OBJECTIVES/OBJECTIVE:Antenatal corticosteroids (ACS) administered to mothers at risk for preterm delivery before 34 weeks has been standard care to improve neonatal outcomes. After introducing a new obstetric policy based on updated recommendations advising the administration of ACS to pregnant women at risk for late preterm (LPT) delivery (34-36 6/7 weeks), we set out to determine the short-term clinical impact on those LPT neonates. METHODS:Retrospective chart review of LPT neonates delivered at NYU Langone Medical Center both one year before and after the policy went into place. We excluded subjects born to mothers with pre-gestational diabetes, multiple gestations, and those with congenital/genetic abnormalities. We also excluded subjects whose mothers already received ACS previously in pregnancy. Subjects were divided into pre-policy and post-policy groups. Neonatal and maternal data were compared for both groups. RESULTS:388 subjects; 180 in the pre-policy and 208 in the post-policy group. This policy change resulted in a significant increase in ACS administration to mothers who delivered LPT neonates (67.3 vs. 20.6%, p<0.001). In turn, there was a significant reduction in LPT neonatal intensive care unit (NICU) admissions (44.2 vs. 54.4%, p=0.04) and need for respiratory support (27.9 vs. 42.8%, p<0.01). However, we also found an increased incidence of hypoglycemia (49.5 vs. 28.3%, p<0.001). CONCLUSIONS:This LPT ACS policy appears effective in reducing the need for LPT NICU level care overall. However, clinicians must be attentive to monitor for adverse effects like hypoglycemia, and there remains a need for better understanding of potential long-term impacts.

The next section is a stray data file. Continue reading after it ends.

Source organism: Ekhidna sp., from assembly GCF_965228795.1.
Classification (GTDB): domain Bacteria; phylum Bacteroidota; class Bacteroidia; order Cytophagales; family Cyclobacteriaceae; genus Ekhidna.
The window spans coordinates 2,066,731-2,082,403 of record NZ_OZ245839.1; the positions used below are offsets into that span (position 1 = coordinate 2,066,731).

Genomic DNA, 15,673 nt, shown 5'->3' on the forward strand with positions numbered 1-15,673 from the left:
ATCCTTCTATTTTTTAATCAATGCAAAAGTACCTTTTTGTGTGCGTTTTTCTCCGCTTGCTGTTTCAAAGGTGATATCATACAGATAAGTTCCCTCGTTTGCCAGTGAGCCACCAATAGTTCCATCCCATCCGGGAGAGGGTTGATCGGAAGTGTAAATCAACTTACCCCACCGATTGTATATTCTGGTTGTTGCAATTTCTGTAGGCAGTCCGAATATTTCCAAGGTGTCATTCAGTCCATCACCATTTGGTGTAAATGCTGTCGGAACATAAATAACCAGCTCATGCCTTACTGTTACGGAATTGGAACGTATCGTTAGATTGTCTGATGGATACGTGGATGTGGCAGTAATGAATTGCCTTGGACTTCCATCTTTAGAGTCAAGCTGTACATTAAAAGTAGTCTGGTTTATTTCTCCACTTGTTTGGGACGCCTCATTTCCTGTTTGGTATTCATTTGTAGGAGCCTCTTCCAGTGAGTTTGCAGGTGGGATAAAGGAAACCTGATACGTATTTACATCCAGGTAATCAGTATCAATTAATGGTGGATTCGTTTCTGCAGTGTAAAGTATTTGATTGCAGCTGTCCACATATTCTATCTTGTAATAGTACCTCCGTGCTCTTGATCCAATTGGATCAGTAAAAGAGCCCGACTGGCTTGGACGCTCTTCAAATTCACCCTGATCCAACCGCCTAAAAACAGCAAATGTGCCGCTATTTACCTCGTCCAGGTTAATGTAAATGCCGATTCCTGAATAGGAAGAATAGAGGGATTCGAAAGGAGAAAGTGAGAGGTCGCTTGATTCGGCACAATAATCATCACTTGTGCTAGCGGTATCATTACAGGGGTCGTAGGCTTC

PMID: 36318716
ISSN: 1619-3997
CID: 5358552

Near-Infrared Spectroscopy to Guide and Understand Effects of Red Blood Cell Transfusion

Bailey, Sean M.; Mally, Pradeep V.
ISSN: 0095-5108
CID: 5568332

Near-infrared spectroscopy in the medical management of infants

Bailey, Sean M; Prakash, Shrawani Soorneela; Verma, Sourabh; Desai, Purnahamsi; Kazmi, Sadaf; Mally, Pradeep V
Near-infrared spectroscopy (NIRS) is a technology that is easy to use and can provide helpful information about organ oxygenation and perfusion by measuring regional tissue oxygen saturation (rSO2) with near-infrared light. The sensors can be placed in different anatomical locations to monitor rSO2 levels in several organs. While NIRS is not without limitations, this equipment is now becoming increasingly integrated into modern healthcare practice with the goal of achieving better outcomes for patients. It can be particularly applicable in the monitoring of pediatric patients because of their size, and especially so in infant patients. Infants are ideal for NIRS monitoring as nearly all of their vital organs lie near the skin surface which near-infrared light penetrates through. In addition, infants are a difficult population to evaluate with traditional invasive monitoring techniques that normally rely on the use of larger catheters and maintaining vascular access. Pediatric clinicians can observe rSO2 values in order to gain insight about tissue perfusion, oxygenation, and the metabolic status of their patients. In this way, NIRS can be used in a non-invasive manner to either continuously or periodically check rSO2. Because of these attributes and capabilities, NIRS can be used in various pediatric inpatient settings and on a variety of patients who require monitoring. The primary objective of this review is to provide pediatric clinicians with a general understanding of how NIRS works, to discuss how it currently is being studied and employed, and how NIRS could be increasingly used in the near future, all with a focus on infant management.
PMID: 36404215
ISSN: 1538-3199
CID: 5371942